Where a junction was built, either because the older canal company saw an advantage in a connection, or where the new company managed to insert a mandatory connection into its Act of Parliament, then the old company would seek to protect (and even enhance) its water supply. Normally, they would specify that, at the junction, the newer canal must be at a higher level than their existing canal. Even though the drop from the newer to the older canal might only be a few inches, the difference in levels still required a lock — called a stop lock, because it was to stop water flowing continuously between the newer canal and the older, lower one. The lock would be under the control of the new company, and the gates would, of course, "point" uphill - towards the newer canal. This would protect the water supply of the newer canal, but would nevertheless "donate" a lockful of water to the older company every time a boat went through. In times of excess water, of course, the lock "bywash" would continuously supply water to the lower canal.
When variable conditions meant that a higher water level in the new canal could not be guaranteed, then the older company would also build a stop lock (under its own control, with gates pointing towards its own canal) which could be closed when the new canal was low. This resulted in a sequential pair of locks, with gates pointing in opposite directions: one example was at Hall Green near Kidsgrove, where the southern terminus of the Macclesfield Canal joined the Hall Green Branch of the earlier Trent and Mersey Canal. The four gate stop lock near Kings Norton Junction, between the Stratford-upon-Avon Canal and the Worcester and Birmingham Canal was replaced in 1914 by a pair of guillotine lock gates which stopped the water flow regardless of which canal was higher. These gates have been permanently open since nationalisation.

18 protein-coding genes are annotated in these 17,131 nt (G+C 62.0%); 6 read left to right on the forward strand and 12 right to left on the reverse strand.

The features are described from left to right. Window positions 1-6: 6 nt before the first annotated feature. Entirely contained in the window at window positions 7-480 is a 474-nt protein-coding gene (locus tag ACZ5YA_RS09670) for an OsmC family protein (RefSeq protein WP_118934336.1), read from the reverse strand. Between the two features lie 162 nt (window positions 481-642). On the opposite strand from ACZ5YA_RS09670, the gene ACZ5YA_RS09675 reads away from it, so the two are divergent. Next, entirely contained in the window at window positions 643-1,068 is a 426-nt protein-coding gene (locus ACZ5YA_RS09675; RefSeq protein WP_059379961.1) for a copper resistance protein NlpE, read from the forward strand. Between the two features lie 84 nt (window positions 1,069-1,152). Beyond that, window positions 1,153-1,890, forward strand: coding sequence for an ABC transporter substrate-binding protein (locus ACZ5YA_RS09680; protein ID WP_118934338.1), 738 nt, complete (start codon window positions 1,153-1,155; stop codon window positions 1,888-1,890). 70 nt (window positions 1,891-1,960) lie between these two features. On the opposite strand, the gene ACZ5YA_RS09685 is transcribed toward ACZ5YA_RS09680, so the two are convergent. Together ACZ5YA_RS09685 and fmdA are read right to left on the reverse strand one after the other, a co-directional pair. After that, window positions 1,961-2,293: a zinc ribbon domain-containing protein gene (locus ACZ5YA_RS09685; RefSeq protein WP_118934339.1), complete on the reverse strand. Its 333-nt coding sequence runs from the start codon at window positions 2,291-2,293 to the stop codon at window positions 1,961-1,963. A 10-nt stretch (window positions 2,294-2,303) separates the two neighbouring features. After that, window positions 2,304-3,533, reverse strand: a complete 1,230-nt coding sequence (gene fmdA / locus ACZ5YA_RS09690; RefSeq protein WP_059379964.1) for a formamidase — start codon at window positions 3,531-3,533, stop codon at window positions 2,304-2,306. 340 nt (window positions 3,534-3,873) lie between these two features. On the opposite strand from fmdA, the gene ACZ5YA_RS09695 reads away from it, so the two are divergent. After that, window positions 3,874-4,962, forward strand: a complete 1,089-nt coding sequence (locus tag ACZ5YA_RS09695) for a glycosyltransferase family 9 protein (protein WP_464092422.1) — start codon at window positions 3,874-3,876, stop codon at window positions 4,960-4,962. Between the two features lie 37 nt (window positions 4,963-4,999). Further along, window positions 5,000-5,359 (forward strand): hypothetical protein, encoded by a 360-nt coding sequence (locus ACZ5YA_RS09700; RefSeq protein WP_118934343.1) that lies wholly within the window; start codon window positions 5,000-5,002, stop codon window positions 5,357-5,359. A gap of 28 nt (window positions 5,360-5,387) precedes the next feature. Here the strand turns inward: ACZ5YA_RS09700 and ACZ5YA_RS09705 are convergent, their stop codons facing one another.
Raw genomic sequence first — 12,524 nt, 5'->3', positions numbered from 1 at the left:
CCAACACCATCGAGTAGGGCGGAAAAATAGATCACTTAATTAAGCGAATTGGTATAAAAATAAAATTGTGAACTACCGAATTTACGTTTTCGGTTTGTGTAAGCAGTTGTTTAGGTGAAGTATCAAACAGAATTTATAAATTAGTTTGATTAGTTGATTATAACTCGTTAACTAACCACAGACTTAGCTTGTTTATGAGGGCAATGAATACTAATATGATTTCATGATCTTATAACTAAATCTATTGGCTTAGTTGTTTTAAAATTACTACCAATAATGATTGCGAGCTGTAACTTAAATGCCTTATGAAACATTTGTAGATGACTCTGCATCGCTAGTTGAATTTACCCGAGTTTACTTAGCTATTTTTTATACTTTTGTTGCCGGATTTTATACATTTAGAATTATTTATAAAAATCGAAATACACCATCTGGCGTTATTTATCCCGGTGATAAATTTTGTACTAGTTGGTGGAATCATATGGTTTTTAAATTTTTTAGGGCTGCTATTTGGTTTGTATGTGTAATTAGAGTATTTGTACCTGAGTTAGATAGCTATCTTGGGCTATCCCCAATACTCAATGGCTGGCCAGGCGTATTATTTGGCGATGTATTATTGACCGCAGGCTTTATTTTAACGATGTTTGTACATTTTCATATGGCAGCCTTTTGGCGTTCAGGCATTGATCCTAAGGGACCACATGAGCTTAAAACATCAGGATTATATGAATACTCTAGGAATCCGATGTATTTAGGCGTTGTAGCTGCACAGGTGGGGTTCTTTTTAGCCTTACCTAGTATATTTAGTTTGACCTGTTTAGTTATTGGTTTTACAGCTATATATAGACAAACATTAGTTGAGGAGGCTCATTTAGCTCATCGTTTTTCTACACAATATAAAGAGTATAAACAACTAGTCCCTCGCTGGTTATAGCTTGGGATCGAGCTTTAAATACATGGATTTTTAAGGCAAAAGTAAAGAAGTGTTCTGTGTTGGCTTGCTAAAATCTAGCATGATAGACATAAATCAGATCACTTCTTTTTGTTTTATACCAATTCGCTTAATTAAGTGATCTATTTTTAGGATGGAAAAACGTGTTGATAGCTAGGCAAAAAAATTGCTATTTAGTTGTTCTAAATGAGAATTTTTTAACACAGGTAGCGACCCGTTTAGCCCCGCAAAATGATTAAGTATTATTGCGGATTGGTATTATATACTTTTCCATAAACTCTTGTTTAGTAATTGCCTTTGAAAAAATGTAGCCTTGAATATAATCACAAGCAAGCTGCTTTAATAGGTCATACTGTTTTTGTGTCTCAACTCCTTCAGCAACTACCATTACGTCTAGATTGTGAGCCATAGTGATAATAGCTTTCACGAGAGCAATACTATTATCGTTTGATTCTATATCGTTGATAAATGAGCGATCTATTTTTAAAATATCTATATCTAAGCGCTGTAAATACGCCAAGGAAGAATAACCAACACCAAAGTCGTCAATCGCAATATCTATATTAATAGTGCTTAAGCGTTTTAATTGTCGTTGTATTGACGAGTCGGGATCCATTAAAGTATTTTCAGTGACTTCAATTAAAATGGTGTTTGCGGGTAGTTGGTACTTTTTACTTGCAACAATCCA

Many stop locks were removed or converted to a single gate after nationalisation in 1948. Hall Green stop lock remains, but as a single lock: the extra lock was removed because the lowering of the T&M's summit pound (to improve Harecastle Tunnel's "air draught" — its free height above the water level) meant that the T&M would always be lower than the Macclesfield. The Hall Green Branch is now considered to be an extension of the "Macc", which now meets the T&M at Hardings Wood junction (just short of the Harecastle Tunnel north portal).